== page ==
Friday, January 20, 2012

After the Memorial

Today I awoke to snow gently falling. After a dry brown winter and a freezing day of below zero temps yesterday, it is a relief to see snow. I sit with hot coffee in hand and think of yesterday’s memorial for Joan Calof. Despite the weather, the synagogue was packed. Joan was a dynamic, vibrant, active woman who passed away three days after her 84th birthday. She had been a social worker. After she retired, she became a performance artist, singing, dancing and telling stories on stages wherever she would find them, from cabarets to nightclubs in exotic locals.

We met at a workshop soon after I moved to the Twin Cities and Joan introduced me to the Twin Cities Women Writers & Poets. Other opportunities branched out from the women in this group and from Joan, the nudge to check out Patrick’s Cabaret. We read together for my book launch of transparencies of light at True Colors bookstore this last spring and her story about the women’s Turkish bath complimented the poems I had chosen about the Middle East. Her poems making fun of aging never ceased to delight me. She made me laugh even after I had heard them many times over. It was Joan’s dynamic, sparkling personality that infused her poems and made them come alive. Lately I have had an inspiration of bringing fast poetry into local businesses, a quick poem and get-away, and I think Joan would approve.

At her memorial, her books, The Lyrical Curmudgeon and Tales of a Well Seasoned Traveler, were given away. For some reason, this struck me. I felt its poignancy: the blessing of her books, labors of love, a message sent to us, remaining for us to hold her close. As I read her poems, I hear her voice and see her small compact body moving and dancing. Like me, she had hopes of selling them at her performances. I thought about the box of my books in my basement. If something happened to me, they would also be given away, a wonderful tribute to my creative force, a way to remember me when I am gone. But that of course is not what I want.

It is difficult to walk that spiritual path between letting go and letting God and wishing with all of my heart for the golden ring of acknowledgment, success, and adding to my income so that I can continue on my journey of creative inspiration. It is hard to admit that at times I just want to be as famous as Billy Collins or Sharon Olds, or OMG, Lawrence Ferlingetti, whom I heard read in a small venue years ago. I want to be noticed and loved for my work and I also want the communication that happens between the poet and her audience, her readers, her fans. As a woman who has been silenced for years, I yearn to have my voice—MY voice—heard.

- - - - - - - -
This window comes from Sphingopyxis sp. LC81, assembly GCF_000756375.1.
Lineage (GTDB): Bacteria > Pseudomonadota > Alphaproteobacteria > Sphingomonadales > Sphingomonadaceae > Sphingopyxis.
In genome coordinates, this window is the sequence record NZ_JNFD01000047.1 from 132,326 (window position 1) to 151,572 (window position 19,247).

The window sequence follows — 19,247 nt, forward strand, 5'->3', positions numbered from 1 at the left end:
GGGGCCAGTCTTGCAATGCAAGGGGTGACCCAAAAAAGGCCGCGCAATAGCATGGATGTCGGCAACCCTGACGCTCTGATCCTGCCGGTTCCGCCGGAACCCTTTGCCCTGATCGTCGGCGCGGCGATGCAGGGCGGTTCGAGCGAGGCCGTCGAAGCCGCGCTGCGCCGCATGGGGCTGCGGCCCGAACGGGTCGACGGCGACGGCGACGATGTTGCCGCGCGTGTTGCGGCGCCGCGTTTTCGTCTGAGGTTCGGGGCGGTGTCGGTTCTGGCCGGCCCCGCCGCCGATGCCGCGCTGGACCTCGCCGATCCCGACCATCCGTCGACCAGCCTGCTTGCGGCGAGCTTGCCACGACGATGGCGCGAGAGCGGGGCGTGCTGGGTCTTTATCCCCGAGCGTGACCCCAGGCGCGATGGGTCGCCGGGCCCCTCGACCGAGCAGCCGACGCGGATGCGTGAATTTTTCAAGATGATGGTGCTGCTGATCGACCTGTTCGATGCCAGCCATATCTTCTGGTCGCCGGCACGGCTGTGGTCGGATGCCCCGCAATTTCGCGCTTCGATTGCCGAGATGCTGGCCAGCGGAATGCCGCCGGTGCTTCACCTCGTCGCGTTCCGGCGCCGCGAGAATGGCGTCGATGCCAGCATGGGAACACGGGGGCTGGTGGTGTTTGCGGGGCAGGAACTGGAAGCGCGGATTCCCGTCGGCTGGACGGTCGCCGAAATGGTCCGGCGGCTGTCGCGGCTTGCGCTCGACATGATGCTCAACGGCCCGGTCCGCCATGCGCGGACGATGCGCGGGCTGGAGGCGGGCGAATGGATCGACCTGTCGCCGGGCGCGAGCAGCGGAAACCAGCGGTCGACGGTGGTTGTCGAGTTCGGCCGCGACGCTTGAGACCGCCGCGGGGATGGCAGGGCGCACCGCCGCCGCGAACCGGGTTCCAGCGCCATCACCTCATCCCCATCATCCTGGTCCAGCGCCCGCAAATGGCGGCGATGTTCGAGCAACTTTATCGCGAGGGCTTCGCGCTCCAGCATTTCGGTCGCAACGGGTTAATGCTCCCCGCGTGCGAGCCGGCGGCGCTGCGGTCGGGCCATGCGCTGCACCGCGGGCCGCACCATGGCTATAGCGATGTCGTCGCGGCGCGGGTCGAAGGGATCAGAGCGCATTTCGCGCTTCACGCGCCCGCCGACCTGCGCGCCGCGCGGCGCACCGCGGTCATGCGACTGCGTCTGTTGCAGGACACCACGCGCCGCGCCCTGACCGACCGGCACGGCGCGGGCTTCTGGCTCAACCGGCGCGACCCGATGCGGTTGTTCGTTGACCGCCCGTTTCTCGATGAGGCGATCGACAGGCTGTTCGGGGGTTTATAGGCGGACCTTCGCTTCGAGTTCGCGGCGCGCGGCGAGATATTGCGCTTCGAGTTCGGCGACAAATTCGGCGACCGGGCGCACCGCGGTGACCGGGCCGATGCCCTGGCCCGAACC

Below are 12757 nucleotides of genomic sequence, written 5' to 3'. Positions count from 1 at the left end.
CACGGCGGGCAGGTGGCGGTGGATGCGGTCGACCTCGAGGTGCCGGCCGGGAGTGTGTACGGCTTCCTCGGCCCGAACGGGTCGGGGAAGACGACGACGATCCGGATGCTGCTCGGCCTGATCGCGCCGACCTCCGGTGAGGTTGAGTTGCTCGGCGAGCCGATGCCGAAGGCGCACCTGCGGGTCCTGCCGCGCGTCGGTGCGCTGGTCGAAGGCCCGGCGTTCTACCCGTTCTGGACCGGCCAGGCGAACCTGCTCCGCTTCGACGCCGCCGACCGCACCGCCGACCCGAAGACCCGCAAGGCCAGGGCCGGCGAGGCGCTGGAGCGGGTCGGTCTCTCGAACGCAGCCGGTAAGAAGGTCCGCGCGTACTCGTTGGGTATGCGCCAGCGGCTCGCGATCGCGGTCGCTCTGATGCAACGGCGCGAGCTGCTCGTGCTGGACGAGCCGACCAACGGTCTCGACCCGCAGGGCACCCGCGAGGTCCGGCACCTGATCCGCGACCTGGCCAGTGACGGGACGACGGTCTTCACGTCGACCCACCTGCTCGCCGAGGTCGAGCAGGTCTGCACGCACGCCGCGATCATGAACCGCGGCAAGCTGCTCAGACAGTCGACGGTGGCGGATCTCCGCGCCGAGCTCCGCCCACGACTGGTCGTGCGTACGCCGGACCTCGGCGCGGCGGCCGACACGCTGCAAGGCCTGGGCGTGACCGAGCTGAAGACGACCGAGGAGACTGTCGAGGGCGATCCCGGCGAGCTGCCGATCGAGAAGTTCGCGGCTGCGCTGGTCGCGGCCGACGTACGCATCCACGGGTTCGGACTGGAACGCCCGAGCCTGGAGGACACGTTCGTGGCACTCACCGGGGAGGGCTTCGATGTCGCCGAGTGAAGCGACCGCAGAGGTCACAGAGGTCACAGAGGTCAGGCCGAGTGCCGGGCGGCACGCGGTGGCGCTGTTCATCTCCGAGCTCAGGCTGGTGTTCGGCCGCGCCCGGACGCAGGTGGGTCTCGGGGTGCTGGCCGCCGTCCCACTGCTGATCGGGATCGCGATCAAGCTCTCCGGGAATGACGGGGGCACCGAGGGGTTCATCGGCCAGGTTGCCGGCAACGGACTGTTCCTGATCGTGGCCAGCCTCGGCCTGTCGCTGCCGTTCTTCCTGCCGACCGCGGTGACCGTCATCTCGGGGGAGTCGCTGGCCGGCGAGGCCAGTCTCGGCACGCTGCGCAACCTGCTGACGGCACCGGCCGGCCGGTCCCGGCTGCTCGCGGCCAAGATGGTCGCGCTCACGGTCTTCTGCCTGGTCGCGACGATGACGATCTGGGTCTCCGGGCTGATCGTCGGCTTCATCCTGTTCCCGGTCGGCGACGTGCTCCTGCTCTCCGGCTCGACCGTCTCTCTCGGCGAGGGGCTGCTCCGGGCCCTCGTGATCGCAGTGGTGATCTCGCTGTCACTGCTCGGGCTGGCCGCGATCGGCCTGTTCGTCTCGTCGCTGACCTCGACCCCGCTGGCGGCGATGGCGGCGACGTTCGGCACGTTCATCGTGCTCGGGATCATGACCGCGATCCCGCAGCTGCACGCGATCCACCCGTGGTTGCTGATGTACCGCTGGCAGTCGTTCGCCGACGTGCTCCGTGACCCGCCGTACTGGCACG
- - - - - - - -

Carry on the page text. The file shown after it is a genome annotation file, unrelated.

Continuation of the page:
The silencing came from years of communal living and being told that my opinions didn’t matter and it was vain to think they might, followed by living with a man who was bi-polar and incessantly analyzed his traumatizing past, his turbulent present, and his frightening future. I fell in love with him because we could talk about anything but as his illness progressed, the dialogue became a monologue. He told me that he didn’t want a conversation, he just wanted me to listen. He woke me up at dawn to report every thought he had had for hours before I got out of bed to make us coffee, make his breakfast and head off to work. His death was a relief from the grueling care taking and a deep sorrow of knowing that no, love cannot cure everything. Only those who wish to heal can be healed.

Is it gluttony to now want more? I have performed poetry 13 – 20 times a year in various locations such as cafes, bookstores, galleries, schools, churches, cultural centers, cabarets, and even once in a parking lot, from here to Mexico, from NYC to Berkeley. I have collaborated on poetry events with other local poets and musicians, I have created bilingual events. Forty people at Tribes Café with Word Dancers and a standing ovation, thirty people at the gallery in Puerto Vallarta for my Día de los Muertos performance, 200 in the audience at Patrick’s. I have achieved my dream of bringing poetry to unique venues, to present poetry to people who don’t think they like poetry, to be accessible. I have heard people in the audience weep, hold their breath, laugh and sigh, holding me in their attention as I shared my journey through words.

And yet—the desire to leave a lasting legacy is on my mind as I ride the bus home from Joan’s memorial. Joan is remembered for her chutzpah, her kindness, her ability to draw people out and connect them with each other. There is a resonance between our souls; we are soul mates. Joan always told me she admired my transparency on stage. Joan, you see, made up characters to inhabit but I embody my own experience, my emotions, my confusion and grief and joy and passion. I create an intimacy with my audience that brings us heart to heart, if you are willing to go on the journey with me. The reason I prefer intimate circles to the bright lights of a stage.

Joan, if you are smiling down from Heaven, what do you see?

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